AF: The question that’s particularly relevant to collectors is whether certain curators are indicative of the quality of art that is selected for an exhibition.
CM: I wouldn’t think the connection would be that explicit but, as you know, curators with a tight budget and a finite amount of energy to spend wrangling artists and who need bums on seats will be tempted to take their cues from other curators. That’s why people are always whingeing that certain artists get all the breaks. It would make sense that these artists become a safer bet for collectors.
AF: That’s probably true in the short term. I once heard a rumour that a well-known curator selected work for their shows by flipping through international art magazines. That didn’t seem like such a bad thing. How else are you going to find out about art? In the long term there has been complete changeovers in the artists shown in curated museum and public gallery shows. There’s probably only a few artists whose work is curator-proof. And really, who cares about old contemporary art? We want it fresh, thanks.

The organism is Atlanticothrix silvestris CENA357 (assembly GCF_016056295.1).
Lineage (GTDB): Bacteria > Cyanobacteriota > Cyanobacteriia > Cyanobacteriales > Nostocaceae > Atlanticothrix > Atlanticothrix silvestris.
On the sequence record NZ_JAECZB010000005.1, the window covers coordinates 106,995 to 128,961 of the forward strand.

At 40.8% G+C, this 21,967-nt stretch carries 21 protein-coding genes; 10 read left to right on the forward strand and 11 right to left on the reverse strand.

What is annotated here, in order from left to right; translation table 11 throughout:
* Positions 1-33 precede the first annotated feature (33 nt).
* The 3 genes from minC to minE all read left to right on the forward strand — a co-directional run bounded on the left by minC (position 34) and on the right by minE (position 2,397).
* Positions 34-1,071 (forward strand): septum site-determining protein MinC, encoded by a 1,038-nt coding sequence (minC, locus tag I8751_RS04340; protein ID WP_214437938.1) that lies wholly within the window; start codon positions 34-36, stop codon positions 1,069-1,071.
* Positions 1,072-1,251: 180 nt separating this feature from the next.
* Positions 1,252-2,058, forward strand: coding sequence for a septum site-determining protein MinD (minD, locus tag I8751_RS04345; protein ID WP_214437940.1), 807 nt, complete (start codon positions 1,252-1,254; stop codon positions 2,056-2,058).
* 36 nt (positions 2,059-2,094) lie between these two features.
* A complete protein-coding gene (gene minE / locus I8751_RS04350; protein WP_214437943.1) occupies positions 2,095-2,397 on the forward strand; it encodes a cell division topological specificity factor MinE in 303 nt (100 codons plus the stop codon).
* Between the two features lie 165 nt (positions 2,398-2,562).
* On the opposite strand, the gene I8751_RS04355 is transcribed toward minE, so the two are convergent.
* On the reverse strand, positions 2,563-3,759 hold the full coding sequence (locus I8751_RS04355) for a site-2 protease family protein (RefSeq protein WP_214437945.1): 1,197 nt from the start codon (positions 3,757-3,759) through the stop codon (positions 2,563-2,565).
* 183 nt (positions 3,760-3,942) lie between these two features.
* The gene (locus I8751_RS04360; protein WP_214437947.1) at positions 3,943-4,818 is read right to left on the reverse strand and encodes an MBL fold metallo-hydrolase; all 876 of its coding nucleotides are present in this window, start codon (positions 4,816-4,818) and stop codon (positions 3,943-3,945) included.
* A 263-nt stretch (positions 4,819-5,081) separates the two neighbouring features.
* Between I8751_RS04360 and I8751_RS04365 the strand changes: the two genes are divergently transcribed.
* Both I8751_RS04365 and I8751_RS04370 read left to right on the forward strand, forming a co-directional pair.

CM: I don’t know, new and fresh can be pretty confusing. I’d have to ask my artist friends what it all means. And that’s the reason why artists can make great curators. They are plugged into the art world at a different frequency to arts professionals. They work with each other at artist-run spaces, they edit little independent magazines together, they get drunk together and have long philosophical discussions about what it means to be an artist, and, of course, they sleep with each other. All of this gives them unique access to whose practice has the right stuff.
AF: My understanding of ‘young people today’ is that they don’t have sex, or publish magazines. And the closest they get to being drunk is a sugar high! But you’re right, whatever they’re doing, they do it well and older people, i.e. curators, should take notice of what’s going on. Certain curated shows that offer up a selection of young artists like Primavera are probably a good place to find new artists that collectors could be interested in, so much so that many young artists think getting into those kinds of shows is a crucial stepping stone to eventual recognition. On the other hand, collectors could go around to all the artist-run spaces and do the homework themselves.